Forgive Yourself for Seeming Selfish
This month, we’ve been focusing on Choice #1: Forgive Yourself for Having Conflicts, which is one of the Seven Choices from my book, DIY Conflict Resolution: Seven Choices and Five Actions of a Master. It’s almost comical (although sometimes very painful) how God, the universe, or life will bring us opportunities to practice what we say we want to focus on. January has brought me more conflicts that I need to forgive myself for. One of them is the conflict between what my family wants, expects, or demands of me versus my decision to stay in New York City, where I have built The Law Studio and a relatively happy life.
During a recent trip to visit my mother, a family friend–who had just adamantly opposed the idea of leaving her home–asked me when I was moving back to Louisville. Her husband asked me when my long-term partner was going to be “more than a boyfriend”. I was offended at first. Then, I chose to assume they just miss me and want what they think is best for me, even if it is not what I want.
On my drive back to my mother’s house that night, I wished I had said Peter already is more than a boyfriend to me and that I would return to Kentucky as soon as the United Nations approves the move from NYC! I’m glad I am slow with my sass, as it might have made a minor conflict a major one.
I love being ICERM‘s Main Representative to the UN. I’m starting my second year in this position and still have volumes to learn, but I am thrilled to be where I can learn from some of the top peacemakers in the world (who are also still learning). My family doesn’t understand why I choose this life over living where I no longer have deep roots and where my memories are often painful, if not disabling. It’s a conflict that occasionally severs me from my more empowered, effective self, and I don’t yet know how to resolve it.
I am embarrassed to admit that. No training, education, or experience will make all conflicts disappear. That is, in part, why I work with ICERM and the UN. I’m in a long game for humanity, which of course, includes my family. I’ve seen what can happen to people struggling to survive, not at the levels of the people in war-torn areas, but I’ve seen the poverty in Eastern Kentucky, Mississippi, Upstate New York, New York City, and some non-tourist areas of several countries. I’m still trying to understand how we can live in such an abundant world, yet distribute its resources–from food and water to love and fairness–so unevenly.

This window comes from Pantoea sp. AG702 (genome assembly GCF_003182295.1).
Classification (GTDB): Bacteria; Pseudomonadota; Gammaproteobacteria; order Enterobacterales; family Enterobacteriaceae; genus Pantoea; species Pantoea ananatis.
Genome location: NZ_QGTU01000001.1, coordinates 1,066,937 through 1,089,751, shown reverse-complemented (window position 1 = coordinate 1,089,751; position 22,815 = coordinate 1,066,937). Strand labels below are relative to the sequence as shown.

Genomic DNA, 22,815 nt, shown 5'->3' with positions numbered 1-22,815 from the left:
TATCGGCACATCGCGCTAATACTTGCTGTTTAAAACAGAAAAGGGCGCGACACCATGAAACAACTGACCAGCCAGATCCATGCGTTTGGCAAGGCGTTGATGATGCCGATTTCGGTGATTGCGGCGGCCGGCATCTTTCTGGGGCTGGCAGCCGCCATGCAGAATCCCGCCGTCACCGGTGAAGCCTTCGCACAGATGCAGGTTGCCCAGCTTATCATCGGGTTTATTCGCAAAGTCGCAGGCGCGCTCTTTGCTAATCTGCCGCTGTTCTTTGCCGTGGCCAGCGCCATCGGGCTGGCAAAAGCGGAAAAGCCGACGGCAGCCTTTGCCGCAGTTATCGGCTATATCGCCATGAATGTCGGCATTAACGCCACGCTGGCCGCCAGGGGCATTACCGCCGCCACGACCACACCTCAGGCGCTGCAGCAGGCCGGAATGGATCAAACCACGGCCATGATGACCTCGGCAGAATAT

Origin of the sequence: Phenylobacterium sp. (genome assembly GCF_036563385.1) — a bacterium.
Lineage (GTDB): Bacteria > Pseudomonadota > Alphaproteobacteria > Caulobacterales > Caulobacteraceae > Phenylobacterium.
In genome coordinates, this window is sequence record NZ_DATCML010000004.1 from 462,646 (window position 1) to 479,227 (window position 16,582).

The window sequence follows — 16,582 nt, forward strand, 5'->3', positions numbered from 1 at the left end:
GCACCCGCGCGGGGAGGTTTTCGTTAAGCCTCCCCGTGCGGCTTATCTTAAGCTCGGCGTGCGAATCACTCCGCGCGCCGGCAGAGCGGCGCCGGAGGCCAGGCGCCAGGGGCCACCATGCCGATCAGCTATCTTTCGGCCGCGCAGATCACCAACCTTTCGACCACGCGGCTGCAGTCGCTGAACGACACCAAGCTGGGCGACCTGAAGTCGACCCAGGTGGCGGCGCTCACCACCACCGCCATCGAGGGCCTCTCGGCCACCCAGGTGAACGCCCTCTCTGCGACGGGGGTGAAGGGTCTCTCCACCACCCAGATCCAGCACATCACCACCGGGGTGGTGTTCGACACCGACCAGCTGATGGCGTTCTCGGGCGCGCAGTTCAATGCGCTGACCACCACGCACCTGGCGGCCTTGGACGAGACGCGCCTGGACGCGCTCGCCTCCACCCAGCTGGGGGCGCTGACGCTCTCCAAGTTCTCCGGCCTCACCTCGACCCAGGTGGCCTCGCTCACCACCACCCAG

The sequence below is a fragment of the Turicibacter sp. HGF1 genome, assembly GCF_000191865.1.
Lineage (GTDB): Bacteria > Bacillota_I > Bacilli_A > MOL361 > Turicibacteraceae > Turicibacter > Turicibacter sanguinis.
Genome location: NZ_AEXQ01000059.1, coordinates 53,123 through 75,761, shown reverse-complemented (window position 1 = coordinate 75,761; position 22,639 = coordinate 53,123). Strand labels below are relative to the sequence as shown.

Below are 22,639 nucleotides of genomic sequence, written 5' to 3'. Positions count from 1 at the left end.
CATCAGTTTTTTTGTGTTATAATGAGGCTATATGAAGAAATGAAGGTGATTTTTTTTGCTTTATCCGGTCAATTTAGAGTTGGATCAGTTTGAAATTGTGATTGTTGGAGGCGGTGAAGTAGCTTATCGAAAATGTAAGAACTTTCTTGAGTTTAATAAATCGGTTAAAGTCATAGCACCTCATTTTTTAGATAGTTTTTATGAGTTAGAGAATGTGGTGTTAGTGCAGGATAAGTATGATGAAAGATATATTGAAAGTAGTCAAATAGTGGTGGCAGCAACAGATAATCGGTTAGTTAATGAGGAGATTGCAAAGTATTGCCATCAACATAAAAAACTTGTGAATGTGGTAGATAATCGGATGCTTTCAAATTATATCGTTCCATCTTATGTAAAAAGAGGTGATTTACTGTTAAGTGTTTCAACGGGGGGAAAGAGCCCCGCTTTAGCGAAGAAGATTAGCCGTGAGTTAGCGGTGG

Sometimes, the only way to resolve conflicts is to listen for awhile. This is what I will be doing at many of the UNCSocD56 events that I build around my court, client, and travel schedule over the next two weeks. I forgive myself for not having all of the answers yet, and I make Choice #2: I acknowledge myself for taking action, however small, especially when the conflict seems so large that it can’t be resolved. I might feel resigned at times, but I will not choose resignation. I might rest. I might listen and observe. But I will not stop permanently, until my last breath. I’ll even go beyond then, if I can!
Will you? What small step can you take this week to pull yourself out of resignation and back into your big game? Do you need help or support, encouragement or guidance? Let us know in the Comments section below.
Nance L. Schick, Esq. was trained in mediation by the Equal Employment Opportunity Commission and International Center for Ethno-Religious Mediation (“ICERM”). In her current law practice, she mediates business, employment, and ethno-religious conflicts. She also serves as ICERM's Main Representative to the United Nations. She has coached new mediators for the Volunteer Lawyers for the Arts MediateArt program and the New York University Mediation Apprenticeship Program, and she is author of a book, DIY Conflict Resolution: Seven Choices and Five Actions of a Master, which uses mediation techniques to help readers resolve various conflicts. In law school, Nance studied mediation, experienced it to a limited degree as a litigant, and represented the University at Buffalo in two ABA Mediation Advocacy Competition rounds.